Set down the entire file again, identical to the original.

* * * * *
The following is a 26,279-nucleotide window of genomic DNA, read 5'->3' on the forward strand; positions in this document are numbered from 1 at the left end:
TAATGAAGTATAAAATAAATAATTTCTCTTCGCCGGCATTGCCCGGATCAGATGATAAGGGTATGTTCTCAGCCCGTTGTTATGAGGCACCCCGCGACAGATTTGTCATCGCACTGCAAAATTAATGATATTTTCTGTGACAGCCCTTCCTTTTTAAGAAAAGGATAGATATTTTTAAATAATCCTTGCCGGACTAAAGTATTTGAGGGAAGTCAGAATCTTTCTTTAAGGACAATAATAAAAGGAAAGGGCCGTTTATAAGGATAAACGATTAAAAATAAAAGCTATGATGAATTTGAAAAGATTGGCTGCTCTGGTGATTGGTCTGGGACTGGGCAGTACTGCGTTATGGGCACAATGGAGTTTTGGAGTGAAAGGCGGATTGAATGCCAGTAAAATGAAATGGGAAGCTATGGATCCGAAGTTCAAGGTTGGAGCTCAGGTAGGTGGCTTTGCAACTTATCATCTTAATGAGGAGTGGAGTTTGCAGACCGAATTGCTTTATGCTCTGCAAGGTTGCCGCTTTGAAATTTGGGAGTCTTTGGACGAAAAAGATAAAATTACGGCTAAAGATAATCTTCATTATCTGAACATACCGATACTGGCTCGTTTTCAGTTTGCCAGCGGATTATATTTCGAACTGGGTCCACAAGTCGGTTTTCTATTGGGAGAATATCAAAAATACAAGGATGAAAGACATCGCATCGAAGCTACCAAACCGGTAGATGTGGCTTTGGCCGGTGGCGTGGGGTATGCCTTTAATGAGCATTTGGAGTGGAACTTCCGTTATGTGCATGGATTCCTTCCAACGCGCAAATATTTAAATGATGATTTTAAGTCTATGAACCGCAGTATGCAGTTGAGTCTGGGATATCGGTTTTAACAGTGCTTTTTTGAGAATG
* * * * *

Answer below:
The following is a 26,279-nucleotide window of genomic DNA, read 5'->3' on the forward strand; positions in this document are numbered from 1 at the left end:
TAATGAAGTATAAAATAAATAATTTCTCTTCGCCGGCATTGCCCGGATCAGATGATAAGGGTATGTTCTCAGCCCGTTGTTATGAGGCACCCCGCGACAGATTTGTCATCGCACTGCAAAATTAATGATATTTTCTGTGACAGCCCTTCCTTTTTAAGAAAAGGATAGATATTTTTAAATAATCCTTGCCGGACTAAAGTATTTGAGGGAAGTCAGAATCTTTCTTTAAGGACAATAATAAAAGGAAAGGGCCGTTTATAAGGATAAACGATTAAAAATAAAAGCTATGATGAATTTGAAAAGATTGGCTGCTCTGGTGATTGGTCTGGGACTGGGCAGTACTGCGTTATGGGCACAATGGAGTTTTGGAGTGAAAGGCGGATTGAATGCCAGTAAAATGAAATGGGAAGCTATGGATCCGAAGTTCAAGGTTGGAGCTCAGGTAGGTGGCTTTGCAACTTATCATCTTAATGAGGAGTGGAGTTTGCAGACCGAATTGCTTTATGCTCTGCAAGGTTGCCGCTTTGAAATTTGGGAGTCTTTGGACGAAAAAGATAAAATTACGGCTAAAGATAATCTTCATTATCTGAACATACCGATACTGGCTCGTTTTCAGTTTGCCAGCGGATTATATTTCGAACTGGGTCCACAAGTCGGTTTTCTATTGGGAGAATATCAAAAATACAAGGATGAAAGACATCGCATCGAAGCTACCAAACCGGTAGATGTGGCTTTGGCCGGTGGCGTGGGGTATGCCTTTAATGAGCATTTGGAGTGGAACTTCCGTTATGTGCATGGATTCCTTCCAACGCGCAAATATTTAAATGATGATTTTAAGTCTATGAACCGCAGTATGCAGTTGAGTCTGGGATATCGGTTTTAACAGTGCTTTTTTGAGAATG